Presence of expressivity or experiential negative symptom domains was established at first presentation for treatment using the Scale for Assessment of Negative Symptoms (SANS) in 373 individuals with a first episode psychosis. PONS were established using the Beiser Scale. The relationship between PONS and negative symptoms at first presentation was ascertained and regression analyses determined the relationship independent of confounding.
PONS prevalence was 50.3% in the schizophrenia spectrum group (n = 155) and 31.2% in the non-schizophrenia spectrum group (n = 218). In the schizophrenia spectrum group, PONS had a significant unadjusted (χ2 = 10.41, P < 0.001) and adjusted (OR = 2.40, 95% CI = 1.11–5.22, P = 0.027) association with first presentation experiential symptoms, however this relationship was not evident in the non-schizophrenia spectrum group. PONS did not predict expressivity symptoms in either diagnostic group.
PONS are common in schizophrenia spectrum diagnoses, and predict experiential symptoms at first presentation. Further prospective research is needed to examine whether negative symptoms commence during the psychosis prodrome.
Previous research in clinical, community, and school settings has demonstrated positive outcomes for the Secret Agent Society (SAS) social skills training program. This is designed to help children on the autism spectrum become more aware of emotions in themselves and others and to ‘problem-solve’ complex social scenarios. Parents play a key role in the implementation of the SAS program, attending information and support sessions with other parents and providing supervision, rewards, and feedback as their children complete weekly ‘home mission’ assignments. Drawing on data from a school-based evaluation of the SAS program, we examined whether parents’ engagement with these elements of the intervention was linked to the quality of their children’s participation and performance. Sixty-eight 8–14-year-olds (M age = 10.7) with a diagnosis of autism participated in the program. The findings indicated that ratings of parental engagement were positively correlated with children’s competence in completing home missions and with the quality of their contribution during group teaching sessions. However, there was a less consistent relationship between parental engagement and measures of children’s social and emotional skill gains over the course of the program.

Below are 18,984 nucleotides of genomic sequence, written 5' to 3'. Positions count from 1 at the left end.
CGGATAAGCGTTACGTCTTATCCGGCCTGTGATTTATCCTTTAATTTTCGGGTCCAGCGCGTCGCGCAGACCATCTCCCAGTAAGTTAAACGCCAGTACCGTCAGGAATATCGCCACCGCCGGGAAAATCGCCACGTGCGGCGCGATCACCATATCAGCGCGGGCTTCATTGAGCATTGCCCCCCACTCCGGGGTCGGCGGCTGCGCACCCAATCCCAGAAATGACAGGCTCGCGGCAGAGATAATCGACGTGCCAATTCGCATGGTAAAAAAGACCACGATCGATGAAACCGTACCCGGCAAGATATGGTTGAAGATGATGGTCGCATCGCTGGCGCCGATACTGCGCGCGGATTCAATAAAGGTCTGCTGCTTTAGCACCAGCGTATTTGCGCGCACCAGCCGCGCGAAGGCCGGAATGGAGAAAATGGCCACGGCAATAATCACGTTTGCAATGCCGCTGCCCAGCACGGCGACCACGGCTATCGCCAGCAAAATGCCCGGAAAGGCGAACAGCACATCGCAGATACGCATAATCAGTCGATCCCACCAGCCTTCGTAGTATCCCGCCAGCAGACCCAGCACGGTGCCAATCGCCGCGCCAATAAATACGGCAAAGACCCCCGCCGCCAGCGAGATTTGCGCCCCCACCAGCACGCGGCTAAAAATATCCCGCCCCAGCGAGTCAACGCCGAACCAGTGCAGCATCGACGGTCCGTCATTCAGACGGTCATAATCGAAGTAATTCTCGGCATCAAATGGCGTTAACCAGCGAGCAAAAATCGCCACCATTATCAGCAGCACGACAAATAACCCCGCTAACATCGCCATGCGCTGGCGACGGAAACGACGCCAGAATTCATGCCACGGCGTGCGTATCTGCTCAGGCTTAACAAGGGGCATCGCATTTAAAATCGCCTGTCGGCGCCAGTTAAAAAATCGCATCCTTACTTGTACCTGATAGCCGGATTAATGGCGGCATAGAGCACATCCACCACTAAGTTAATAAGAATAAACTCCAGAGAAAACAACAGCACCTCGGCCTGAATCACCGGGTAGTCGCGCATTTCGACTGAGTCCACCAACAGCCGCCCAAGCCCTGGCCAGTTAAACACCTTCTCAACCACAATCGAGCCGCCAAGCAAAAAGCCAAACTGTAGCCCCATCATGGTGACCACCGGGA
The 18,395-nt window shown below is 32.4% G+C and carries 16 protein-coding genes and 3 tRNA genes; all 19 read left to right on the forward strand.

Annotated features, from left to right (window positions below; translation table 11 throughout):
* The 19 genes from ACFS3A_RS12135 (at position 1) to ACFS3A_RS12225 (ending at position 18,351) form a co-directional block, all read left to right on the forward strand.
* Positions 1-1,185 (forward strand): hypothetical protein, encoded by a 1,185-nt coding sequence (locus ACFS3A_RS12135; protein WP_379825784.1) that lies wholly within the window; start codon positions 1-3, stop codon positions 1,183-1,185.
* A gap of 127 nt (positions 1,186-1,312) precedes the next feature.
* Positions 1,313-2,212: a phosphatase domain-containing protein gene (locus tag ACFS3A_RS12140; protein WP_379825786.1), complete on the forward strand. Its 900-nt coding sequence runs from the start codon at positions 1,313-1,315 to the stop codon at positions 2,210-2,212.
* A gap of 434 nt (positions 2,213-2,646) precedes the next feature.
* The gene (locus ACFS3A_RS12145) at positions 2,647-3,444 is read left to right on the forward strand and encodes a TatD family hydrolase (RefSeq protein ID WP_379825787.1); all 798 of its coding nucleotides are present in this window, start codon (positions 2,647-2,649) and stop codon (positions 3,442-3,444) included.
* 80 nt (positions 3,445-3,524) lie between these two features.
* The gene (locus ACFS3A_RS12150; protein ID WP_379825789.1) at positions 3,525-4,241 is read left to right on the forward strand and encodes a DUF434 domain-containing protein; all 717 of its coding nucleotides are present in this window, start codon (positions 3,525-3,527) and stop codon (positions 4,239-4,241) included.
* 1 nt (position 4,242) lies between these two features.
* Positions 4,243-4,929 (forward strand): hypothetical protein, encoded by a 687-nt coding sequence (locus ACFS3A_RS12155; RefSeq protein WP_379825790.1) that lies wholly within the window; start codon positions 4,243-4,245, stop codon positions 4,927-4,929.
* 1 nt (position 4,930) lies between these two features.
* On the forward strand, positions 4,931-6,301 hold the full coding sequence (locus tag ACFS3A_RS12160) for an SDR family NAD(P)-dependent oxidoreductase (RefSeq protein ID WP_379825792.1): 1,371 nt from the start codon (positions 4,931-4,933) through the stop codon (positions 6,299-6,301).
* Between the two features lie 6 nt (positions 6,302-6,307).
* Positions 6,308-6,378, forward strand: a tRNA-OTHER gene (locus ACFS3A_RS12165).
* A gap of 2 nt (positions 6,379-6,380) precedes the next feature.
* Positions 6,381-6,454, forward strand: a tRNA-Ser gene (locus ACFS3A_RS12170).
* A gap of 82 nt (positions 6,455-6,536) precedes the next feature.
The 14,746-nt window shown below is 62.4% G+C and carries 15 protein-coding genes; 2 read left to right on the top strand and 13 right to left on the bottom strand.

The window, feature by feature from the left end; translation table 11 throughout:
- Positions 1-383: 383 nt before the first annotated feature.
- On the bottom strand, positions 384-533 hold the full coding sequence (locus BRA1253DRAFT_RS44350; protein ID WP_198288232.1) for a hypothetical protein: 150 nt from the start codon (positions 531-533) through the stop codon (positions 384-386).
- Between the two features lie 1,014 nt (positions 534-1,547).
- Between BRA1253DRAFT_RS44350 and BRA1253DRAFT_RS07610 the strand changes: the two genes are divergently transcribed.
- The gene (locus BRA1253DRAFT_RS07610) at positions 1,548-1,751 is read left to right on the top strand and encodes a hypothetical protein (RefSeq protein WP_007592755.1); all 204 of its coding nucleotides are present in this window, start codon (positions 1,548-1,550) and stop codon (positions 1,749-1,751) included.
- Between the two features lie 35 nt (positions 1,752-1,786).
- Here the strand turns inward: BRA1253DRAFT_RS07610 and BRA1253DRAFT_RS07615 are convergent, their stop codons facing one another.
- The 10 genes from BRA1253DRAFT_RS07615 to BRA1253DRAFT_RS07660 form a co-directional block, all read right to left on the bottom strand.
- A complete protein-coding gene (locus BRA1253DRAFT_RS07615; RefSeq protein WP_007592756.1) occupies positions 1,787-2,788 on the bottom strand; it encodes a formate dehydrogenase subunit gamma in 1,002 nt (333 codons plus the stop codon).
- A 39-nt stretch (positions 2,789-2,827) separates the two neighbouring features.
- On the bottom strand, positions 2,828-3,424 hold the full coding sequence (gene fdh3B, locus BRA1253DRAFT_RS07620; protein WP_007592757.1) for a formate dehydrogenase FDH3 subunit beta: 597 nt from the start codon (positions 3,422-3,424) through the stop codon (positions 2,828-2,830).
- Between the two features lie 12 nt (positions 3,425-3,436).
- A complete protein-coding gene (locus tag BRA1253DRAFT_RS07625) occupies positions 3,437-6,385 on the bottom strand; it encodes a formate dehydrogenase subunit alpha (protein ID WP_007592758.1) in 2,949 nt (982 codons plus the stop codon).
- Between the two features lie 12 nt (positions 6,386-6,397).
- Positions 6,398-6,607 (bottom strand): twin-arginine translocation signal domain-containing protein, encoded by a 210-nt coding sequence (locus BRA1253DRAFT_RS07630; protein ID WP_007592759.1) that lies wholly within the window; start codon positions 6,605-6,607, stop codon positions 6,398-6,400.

Being able to vote empowers people with mental illness to have a political voice and promotes social inclusion. Evidence shows that patients with mental illness are less likely to vote compared to the general population.
This study explores the knowledge and uptake of the voting rights of adult patients in a psychiatric hospital in the 2015 UK general election.
To understand patients’ eligibility and intentions to vote during the 2015 UK general election. To establish what assistance patients may require in order to vote.
A staff-assisted survey was undertaken in all mental health wards in the Gordon Hospital, Westminster prior to the general election in May 2015.
A total of 51 surveys were returned. Seventy-five percent thought they were eligible to vote, and 47% had already registered. Of those that had not yet registered, 37% wanted staff support to do so. Fifty-seven percent of the respondents intended to vote and of those 9 out of 10 intended to vote in person. Twenty-six percent of those intending to vote identified needing assistance in this process.
The majority of inpatients were aware of their eligibility to vote. Over half of the respondents planned to vote, which is lower than the UK average. As 1 in 4 patients intending to vote requested support, this suggests potential barriers impacting on their ability to exercise their right.
Multidisciplinary teams can provide valuable assistance to patients in the voting process in many ways, including information provision, organisation of leave and providing staff escort.
Disclosure of interest
The authors have not supplied their declaration of competing interest.